Nostalgia Of Indian Steam Locomotives
Size: 29 X 37 in
Steam Locomotive Paintings Carrying the Legacy of Indian Rail and The People Involved
While India’s railways can trace their roots back to the British Raj, they have been more important to the country’s identity and development over the last 150 years. The tracks were first built to boost a government and fill the wallets of foreign investors, but they have now extended to support the country as a whole, becoming a staggeringly large network that may be considered a jewel in India’s cultural and national crown.
Among the painters who have been captivated and made successful attempts to capture the beauty of these trains through the Steam Locomotive paintings, Kishore Pratim Biswas is a well-known name. He has come up with captivating series of Indian steam locomotives that have become part of a very old legacy of Indian Rail.
Railways were affected when newly established Pakistan claimed possession of over 40% of the network during the division of the nation that followed the British exit in 1947. The North Western Railway and the Bengal Assam Railway were two of the major routes that were cut off from the rest of the Indian rail network and divided up. In the anarchy that followed India’s division, mobs attacked trains carrying refugees, damaging tracks in the process.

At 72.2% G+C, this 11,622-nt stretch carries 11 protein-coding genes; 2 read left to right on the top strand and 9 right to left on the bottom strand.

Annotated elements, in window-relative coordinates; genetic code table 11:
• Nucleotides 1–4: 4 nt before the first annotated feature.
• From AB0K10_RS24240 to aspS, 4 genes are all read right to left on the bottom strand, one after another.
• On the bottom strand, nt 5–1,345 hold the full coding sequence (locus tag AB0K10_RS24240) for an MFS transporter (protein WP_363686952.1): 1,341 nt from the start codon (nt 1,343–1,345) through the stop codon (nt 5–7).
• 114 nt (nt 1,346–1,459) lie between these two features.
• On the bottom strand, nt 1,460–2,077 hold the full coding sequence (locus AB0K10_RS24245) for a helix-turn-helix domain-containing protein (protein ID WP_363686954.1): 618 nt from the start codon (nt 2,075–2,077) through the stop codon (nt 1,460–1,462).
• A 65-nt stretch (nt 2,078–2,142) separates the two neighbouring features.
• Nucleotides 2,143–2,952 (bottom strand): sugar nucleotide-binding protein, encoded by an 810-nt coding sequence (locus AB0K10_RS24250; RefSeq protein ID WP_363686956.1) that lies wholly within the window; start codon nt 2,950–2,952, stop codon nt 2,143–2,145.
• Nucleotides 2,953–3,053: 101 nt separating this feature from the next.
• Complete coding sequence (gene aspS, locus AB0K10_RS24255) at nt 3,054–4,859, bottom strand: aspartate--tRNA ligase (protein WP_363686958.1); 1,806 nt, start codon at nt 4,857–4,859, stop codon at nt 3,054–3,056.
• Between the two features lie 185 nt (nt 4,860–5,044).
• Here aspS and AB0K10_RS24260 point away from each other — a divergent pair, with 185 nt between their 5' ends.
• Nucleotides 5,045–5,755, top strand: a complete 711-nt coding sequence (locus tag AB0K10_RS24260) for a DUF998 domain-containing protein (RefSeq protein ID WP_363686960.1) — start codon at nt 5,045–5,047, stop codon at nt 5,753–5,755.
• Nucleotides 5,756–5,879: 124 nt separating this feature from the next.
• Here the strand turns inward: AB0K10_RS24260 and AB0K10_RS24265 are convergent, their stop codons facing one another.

A few years later, in 1949 and 1950, Indian Railways secured the majority of control over railway franchises and started working towards the achievement of its own destiny. The task of reorganising the network into zones began between 1951 and 1952. In 1976, between Amritsar and Lahore, the Samihauta Express became the first train to run between India and Pakistan. Till then, the use of steam locomotives was ample and many artists from Indian and abroad have come and created their finest works on canvas on these locomotives.
However, in case of Mr. Biswas, his experience with the trains was in his early age. He used to visit the train workshops, studied the trains, as well as the people there. He built a close affinity with the workers of the train workshop, they used to share their food with him along with their own stories. In present days, as Mr. Biswas creates beautiful Steam Locomotive Paintings, his works include these people, working alongside the trains.
Steam locomotives were phased out in the 1980s as a consequence of electrification efforts initiated in response to energy problems in the 1970s. About 4,500 km of track were electrified between 1980 and 1990. Meanwhile, in 1984, the first metro system in India opened in the city of Calcutta.
The 1980s saw growth of the network stall owing to economic stagnation and political upheaval; however, the 1990s saw the opening of the Konkan Railway, a monstrous railway spanning 738 km and connecting the western coast of India to the rest of the country. But the legacy of these steam locomotives lives on, through the Steam Locomotive Paintings coming from the works of famous painters like Kishore Pratim Biswas.